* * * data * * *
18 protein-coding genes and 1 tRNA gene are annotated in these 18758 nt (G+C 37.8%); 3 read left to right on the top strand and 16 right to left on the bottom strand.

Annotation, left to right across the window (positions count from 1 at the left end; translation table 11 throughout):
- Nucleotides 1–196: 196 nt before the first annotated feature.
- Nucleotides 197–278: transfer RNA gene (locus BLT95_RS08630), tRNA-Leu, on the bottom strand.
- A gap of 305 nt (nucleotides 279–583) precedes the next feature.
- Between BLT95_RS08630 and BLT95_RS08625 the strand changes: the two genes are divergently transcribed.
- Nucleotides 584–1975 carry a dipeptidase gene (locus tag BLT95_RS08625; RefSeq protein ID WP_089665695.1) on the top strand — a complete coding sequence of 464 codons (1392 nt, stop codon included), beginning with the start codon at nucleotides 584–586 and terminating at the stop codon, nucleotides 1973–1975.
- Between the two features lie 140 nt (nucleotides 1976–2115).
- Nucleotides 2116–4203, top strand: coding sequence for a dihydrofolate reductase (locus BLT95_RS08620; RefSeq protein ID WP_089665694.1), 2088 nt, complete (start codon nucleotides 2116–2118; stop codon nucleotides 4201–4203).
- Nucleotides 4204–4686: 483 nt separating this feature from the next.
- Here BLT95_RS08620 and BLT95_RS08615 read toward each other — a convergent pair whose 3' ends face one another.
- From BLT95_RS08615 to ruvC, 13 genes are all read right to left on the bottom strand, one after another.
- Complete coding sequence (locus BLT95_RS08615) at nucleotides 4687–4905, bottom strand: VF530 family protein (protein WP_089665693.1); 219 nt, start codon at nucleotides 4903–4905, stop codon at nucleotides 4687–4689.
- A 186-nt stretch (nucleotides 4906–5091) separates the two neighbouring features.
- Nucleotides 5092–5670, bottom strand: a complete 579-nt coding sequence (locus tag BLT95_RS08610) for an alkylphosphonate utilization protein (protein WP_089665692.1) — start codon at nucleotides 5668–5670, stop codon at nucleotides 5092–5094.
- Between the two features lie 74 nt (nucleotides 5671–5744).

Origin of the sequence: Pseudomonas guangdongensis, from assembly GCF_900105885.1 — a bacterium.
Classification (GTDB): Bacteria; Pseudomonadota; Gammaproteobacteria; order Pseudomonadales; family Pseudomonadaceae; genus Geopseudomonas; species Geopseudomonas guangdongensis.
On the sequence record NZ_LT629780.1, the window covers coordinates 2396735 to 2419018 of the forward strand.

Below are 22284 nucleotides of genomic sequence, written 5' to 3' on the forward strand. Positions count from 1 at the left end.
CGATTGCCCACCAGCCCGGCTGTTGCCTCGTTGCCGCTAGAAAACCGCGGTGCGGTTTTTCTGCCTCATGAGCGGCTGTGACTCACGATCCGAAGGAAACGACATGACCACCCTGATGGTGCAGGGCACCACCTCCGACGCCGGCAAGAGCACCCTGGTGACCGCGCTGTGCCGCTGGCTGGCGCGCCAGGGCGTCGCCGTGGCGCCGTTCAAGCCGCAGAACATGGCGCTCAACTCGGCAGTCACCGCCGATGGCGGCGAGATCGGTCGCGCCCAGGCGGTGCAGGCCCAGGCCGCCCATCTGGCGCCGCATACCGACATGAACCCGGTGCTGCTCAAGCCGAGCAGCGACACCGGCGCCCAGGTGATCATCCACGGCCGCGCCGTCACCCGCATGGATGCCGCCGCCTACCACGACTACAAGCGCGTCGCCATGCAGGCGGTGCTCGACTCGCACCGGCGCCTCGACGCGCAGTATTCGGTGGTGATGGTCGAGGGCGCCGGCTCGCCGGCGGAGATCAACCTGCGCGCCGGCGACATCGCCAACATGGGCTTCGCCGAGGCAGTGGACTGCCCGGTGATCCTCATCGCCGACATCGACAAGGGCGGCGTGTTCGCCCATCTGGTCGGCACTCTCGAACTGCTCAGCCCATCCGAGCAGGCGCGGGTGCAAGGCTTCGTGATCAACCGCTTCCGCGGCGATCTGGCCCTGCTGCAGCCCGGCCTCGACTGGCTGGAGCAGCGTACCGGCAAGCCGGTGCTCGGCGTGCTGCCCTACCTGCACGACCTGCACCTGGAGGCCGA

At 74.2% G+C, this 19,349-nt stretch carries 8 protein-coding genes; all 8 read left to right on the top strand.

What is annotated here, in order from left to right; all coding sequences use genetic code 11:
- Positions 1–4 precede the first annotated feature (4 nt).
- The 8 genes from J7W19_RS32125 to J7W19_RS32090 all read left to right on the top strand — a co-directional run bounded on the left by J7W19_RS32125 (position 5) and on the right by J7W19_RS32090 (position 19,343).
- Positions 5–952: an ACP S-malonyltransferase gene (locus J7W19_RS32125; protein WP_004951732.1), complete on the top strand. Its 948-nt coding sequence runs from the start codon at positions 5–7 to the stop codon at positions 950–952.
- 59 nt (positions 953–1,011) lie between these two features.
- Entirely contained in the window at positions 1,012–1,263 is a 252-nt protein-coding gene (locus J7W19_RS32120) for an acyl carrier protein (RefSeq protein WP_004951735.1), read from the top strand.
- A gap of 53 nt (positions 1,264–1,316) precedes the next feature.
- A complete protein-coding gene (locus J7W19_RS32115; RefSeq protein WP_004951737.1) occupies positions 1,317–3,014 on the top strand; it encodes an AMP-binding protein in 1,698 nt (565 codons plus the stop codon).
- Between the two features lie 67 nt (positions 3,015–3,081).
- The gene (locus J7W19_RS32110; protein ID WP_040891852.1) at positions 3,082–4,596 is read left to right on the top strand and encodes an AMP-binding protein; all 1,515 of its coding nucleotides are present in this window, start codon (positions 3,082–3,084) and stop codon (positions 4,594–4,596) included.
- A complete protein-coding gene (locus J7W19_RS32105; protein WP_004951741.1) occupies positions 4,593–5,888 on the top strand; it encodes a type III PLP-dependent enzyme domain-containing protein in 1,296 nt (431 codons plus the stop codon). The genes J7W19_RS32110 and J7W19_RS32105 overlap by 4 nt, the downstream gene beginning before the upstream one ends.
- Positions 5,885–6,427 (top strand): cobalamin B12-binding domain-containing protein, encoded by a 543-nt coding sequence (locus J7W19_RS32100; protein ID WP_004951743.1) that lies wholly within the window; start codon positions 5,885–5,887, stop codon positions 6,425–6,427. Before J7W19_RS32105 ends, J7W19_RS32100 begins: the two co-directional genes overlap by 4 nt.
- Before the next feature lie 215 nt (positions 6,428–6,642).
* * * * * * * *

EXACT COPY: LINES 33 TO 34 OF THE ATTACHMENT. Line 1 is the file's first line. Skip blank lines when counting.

- A complete protein-coding gene (locus J7W19_RS32105; protein WP_004951741.1) occupies positions 4,593–5,888 on the top strand; it encodes a type III PLP-dependent enzyme domain-containing protein in 1,296 nt (431 codons plus the stop codon). The genes J7W19_RS32110 and J7W19_RS32105 overlap by 4 nt, the downstream gene beginning before the upstream one ends.
- Positions 5,885–6,427 (top strand): cobalamin B12-binding domain-containing protein, encoded by a 543-nt coding sequence (locus J7W19_RS32100; protein ID WP_004951743.1) that lies wholly within the window; start codon positions 5,885–5,887, stop codon positions 6,425–6,427. Before J7W19_RS32105 ends, J7W19_RS32100 begins: the two co-directional genes overlap by 4 nt.